What if we were to more clearly distinguish between leaders on the one hand and managers on the other? What if leaders were to determine the jungle and the path, to paraphrase Covey? What if their role was to point the direction and establish clear guidelines on what constitutes the achievement of a relevant milestone?

A leader should say: this is my vision. This is where I want the organization to go. And we will know when we get there, or even partways, if … which is then followed by clear milestones with SMART indicators attached. The role of management then becomes more clear. A manager is then beholden to:

  • Provide maintenance and support to the experts to realize the road to that vision, including scaffolding that supports the development, the building of that road;
  • Measure progress towards that vision, including making choices based on metrics coming out of the expert teams working on the ground.

Hence, they would be responsible for support, comparability and alignment, as follows:

  • Support: ensuring all systems, structures and methodologies are in place to ensure consistent, optimum performance of the expert teams. Such systems may for example be good recruting, relevant but not too time intensive reporting … and the implementation of project management systems.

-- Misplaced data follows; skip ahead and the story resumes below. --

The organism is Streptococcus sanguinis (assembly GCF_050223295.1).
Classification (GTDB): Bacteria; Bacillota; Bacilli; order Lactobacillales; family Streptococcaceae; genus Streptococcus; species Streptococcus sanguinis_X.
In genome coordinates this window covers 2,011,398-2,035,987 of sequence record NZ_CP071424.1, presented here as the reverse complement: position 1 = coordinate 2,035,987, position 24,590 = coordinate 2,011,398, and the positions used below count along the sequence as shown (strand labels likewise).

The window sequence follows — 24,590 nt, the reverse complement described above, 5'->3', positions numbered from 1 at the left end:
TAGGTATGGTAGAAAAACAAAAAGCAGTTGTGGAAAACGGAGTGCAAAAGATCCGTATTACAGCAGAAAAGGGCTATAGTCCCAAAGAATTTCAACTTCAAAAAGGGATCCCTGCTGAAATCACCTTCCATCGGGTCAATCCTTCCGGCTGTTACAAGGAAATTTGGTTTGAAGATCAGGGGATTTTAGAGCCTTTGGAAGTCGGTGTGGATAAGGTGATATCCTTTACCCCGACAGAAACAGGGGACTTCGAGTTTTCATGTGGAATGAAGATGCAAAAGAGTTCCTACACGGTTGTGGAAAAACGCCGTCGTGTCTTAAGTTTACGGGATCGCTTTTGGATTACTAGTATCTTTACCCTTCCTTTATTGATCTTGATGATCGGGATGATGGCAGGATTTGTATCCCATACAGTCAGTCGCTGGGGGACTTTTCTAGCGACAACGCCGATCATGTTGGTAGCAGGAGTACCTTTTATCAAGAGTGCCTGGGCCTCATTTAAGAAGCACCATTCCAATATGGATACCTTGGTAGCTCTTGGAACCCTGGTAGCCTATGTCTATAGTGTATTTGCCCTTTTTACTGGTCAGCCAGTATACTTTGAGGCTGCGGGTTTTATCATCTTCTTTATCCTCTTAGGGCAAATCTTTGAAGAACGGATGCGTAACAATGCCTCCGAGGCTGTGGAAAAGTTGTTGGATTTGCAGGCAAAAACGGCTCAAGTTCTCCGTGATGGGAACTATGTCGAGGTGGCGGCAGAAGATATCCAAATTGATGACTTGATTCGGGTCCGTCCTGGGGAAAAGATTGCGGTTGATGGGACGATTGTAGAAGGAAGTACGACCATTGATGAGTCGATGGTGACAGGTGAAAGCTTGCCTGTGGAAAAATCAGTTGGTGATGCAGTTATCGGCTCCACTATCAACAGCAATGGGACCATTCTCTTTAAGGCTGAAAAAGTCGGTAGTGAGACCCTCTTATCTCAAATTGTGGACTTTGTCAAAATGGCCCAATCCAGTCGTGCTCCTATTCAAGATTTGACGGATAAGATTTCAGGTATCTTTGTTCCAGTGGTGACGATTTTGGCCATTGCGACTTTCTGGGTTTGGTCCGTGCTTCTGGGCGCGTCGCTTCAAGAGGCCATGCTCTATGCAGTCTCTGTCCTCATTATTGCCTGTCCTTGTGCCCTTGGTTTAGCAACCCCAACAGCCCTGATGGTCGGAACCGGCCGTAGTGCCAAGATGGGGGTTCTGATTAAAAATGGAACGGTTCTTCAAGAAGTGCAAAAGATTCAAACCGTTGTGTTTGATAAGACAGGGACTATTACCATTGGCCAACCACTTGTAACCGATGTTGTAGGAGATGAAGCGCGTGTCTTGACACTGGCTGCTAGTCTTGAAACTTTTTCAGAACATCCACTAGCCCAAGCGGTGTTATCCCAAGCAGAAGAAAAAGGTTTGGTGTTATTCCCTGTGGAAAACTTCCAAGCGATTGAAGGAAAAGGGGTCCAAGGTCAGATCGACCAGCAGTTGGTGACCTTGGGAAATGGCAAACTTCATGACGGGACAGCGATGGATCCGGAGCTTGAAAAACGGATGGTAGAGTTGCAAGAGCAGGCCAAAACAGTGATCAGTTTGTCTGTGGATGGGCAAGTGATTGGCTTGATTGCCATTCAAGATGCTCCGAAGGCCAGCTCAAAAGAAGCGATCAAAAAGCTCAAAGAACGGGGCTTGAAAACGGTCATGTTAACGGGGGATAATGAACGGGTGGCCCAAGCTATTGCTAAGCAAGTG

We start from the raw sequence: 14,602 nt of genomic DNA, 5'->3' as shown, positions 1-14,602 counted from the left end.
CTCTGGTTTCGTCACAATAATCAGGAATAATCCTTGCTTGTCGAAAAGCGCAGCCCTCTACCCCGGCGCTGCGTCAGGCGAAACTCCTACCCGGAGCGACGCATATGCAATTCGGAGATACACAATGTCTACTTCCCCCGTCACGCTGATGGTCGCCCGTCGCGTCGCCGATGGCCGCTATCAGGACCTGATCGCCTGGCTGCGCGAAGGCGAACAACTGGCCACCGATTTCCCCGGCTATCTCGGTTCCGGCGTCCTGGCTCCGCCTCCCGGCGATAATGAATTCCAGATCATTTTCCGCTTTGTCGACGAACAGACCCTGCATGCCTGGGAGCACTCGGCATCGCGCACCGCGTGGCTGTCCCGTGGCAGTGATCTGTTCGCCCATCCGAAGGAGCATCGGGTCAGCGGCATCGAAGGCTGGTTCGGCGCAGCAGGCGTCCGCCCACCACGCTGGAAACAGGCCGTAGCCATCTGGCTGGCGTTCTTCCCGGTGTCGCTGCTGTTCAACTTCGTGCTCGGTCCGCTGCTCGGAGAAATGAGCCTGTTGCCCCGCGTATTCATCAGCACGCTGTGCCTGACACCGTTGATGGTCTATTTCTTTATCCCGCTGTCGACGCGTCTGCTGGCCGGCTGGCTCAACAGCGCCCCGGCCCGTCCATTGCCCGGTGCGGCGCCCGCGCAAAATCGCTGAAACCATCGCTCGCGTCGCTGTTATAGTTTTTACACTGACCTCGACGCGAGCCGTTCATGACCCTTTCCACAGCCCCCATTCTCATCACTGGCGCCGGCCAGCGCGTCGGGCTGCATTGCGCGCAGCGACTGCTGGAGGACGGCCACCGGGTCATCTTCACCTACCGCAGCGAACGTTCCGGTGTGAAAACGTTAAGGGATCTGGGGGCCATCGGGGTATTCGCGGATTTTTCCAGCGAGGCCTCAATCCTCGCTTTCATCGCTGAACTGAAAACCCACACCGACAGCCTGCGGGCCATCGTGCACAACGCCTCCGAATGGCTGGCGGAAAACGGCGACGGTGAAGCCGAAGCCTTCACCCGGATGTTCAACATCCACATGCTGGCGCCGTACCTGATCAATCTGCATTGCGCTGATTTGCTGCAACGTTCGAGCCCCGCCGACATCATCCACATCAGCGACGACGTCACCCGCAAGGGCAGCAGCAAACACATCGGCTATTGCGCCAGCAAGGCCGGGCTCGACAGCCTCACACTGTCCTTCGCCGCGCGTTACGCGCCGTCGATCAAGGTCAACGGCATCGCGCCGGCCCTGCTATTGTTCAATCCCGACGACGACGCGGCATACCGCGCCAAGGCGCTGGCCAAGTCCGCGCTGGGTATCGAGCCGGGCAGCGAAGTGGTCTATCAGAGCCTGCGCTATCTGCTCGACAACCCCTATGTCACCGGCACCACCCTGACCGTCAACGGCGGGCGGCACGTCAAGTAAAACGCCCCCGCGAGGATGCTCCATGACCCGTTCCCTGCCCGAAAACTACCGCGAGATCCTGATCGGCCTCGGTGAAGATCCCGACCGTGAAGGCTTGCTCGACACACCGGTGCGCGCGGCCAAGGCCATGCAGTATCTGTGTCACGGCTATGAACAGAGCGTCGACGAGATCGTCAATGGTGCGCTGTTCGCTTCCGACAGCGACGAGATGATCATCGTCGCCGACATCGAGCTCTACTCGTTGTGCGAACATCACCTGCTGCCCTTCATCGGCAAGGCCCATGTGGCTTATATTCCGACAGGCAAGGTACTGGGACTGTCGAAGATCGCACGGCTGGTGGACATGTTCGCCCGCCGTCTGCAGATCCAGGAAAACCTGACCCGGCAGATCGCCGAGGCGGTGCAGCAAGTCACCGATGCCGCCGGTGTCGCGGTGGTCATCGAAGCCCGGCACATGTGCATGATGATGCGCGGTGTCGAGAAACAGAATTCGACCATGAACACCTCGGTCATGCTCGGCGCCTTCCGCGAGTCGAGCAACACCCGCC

• Comparability: ensuring that all expert teams regularly report as to their progress towards the milestones, on a comparable basis. This can for example be assured by project management reporting, which would be identical or as close to identical as possible across projects;
  • Alignment: based on that reporting received, drawing conclusions on which priorities need to be pursued, in order to reach the vision established by the visionary, the leader, in the most optimal manner. This is about making choices.

With a good core system at the center of this model, it no longer is about “selling” the work you do to your management … proper support leads to better comparability and hence better alignment. It also actually means that “management” is not hierarchically superior to the experts doing the work. Rather, they have a supporting position. Only in that way they can ensure their role: making sure the system keeps functioning day after day, delivering the key results on the way to the achievement of the vision.